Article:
From Black & White to Full-Color Thinking

Black & White to Full Color Thinking

Things never turn out right.
I screw up everything.
Every time.

It’s called black-and-white thinking. It has us thinking in absolutes, and it slams the door on the full-color range of possibilities. If you find yourself stuck in black and white thinking…

1. Ask yourself, “What am I feeling right now?” Sad? Disappointed? Angry? Overwhelmed? Just feel your feelings. Name them. “I am feeling really angry right now.” Or “I feel so disappointed.” Don’t let overwhelming feelings do your thinking for you. Take care of yourself. Go for a walk.

2. Check to see if you’re falling into negative explanatory styles, e.g. seeing problems as all-encompassing, permanent, and all about you. See if you can frame the problem/issue as a) very specific, b) temporary, and c) existing, at least in part, outside of yourself.

3. Ask yourself, “What constructive steps can I take to fix this particular problem?” Rather than focus on the problem, focus on the solution.

4. If you find yourself engaged in black-and white thinking, try opening up your negative mantra by looking at the words you’re using. Here’s an example. “Things never turn out right.” What things? This one thing? Two or three things? Be very specific about the exact things are you talking about in this moment “Never.” Really? As in, not once, not ever, not even a little? Or just a few times? Or just one time? “Turn out right.” What does that mean? If you mean “to my liking,” is there something that can be done about that? Are your expectations too high? Too low?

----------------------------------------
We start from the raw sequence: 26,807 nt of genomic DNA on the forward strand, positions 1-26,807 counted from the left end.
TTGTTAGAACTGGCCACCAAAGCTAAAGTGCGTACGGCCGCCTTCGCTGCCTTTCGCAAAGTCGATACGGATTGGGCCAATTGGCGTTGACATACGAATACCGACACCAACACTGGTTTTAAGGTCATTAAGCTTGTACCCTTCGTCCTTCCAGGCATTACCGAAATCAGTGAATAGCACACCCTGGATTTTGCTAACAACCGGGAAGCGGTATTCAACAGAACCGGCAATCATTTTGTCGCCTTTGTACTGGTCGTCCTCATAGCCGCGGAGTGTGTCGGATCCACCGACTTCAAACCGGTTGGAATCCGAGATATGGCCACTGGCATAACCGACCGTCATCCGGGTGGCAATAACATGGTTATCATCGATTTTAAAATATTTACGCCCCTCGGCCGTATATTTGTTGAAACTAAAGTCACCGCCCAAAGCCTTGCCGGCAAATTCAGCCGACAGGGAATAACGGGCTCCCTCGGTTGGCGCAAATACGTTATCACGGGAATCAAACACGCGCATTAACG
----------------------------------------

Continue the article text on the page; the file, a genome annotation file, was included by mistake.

Start paying closer attention to the things that do go right–even the seemingly little things like getting out of bed, taking a shower, enjoying a meal or having a conversation.

If black-and-white thinking has become a habit, it may take a good bit of self-monitoring, time and effort to start changing the pattern. But don’t be discouraged! The more you notice it, the more you’ll be able to turn it around and open yourself to full-color thinking.

©2015 Suzannah Ferron, MA, LMFT. All rights reserved.